University of Toronto researchers develop new cloaking technology

Lynn Russo Whylly's picture
Tuesday, November 19, 2013

There are a lot of reasons to want to make things invisible, other than it just being incredibly cool. There are the many potential military uses of cloaking technology, of course, but it could also help improve cellular signals by hiding objects that would normally block and weaken signal strength.

Cloaking technology is popular science fiction trope, but real scientists have been researching and developing new ways to make cloaking objects a reality for years. Most recently, two researchers at the University of Toronto have found a new way to cloak an object using tiny antennas.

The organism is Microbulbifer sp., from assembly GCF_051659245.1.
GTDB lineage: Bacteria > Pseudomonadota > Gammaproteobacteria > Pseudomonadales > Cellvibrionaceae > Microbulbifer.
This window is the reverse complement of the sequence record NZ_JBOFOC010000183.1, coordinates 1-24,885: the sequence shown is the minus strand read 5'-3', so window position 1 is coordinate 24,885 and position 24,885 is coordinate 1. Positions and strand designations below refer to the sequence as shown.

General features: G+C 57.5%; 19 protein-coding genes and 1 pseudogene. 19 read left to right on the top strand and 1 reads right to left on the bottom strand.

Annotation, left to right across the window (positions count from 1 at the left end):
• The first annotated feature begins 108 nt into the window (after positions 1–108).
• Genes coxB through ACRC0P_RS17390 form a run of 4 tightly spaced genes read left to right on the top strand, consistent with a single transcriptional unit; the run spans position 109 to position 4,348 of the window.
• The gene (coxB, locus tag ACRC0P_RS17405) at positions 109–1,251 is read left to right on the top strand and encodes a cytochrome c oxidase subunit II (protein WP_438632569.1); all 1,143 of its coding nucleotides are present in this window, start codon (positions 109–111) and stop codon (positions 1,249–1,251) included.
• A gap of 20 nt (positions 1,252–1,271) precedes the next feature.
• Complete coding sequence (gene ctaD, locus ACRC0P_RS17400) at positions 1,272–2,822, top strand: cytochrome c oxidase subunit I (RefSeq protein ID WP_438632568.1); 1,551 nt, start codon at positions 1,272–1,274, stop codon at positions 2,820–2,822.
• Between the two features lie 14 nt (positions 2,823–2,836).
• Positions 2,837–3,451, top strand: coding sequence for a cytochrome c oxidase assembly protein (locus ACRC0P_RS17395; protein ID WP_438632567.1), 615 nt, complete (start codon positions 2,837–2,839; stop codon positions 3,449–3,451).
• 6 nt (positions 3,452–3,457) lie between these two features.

In a paper published this week in the journal Physical Review X, they describe their new take on cloaking. They're not making objects invisible to the human eye but making them undetectable by radar. They can even control the signals bouncing back to make objects seem larger or smaller than they really are.

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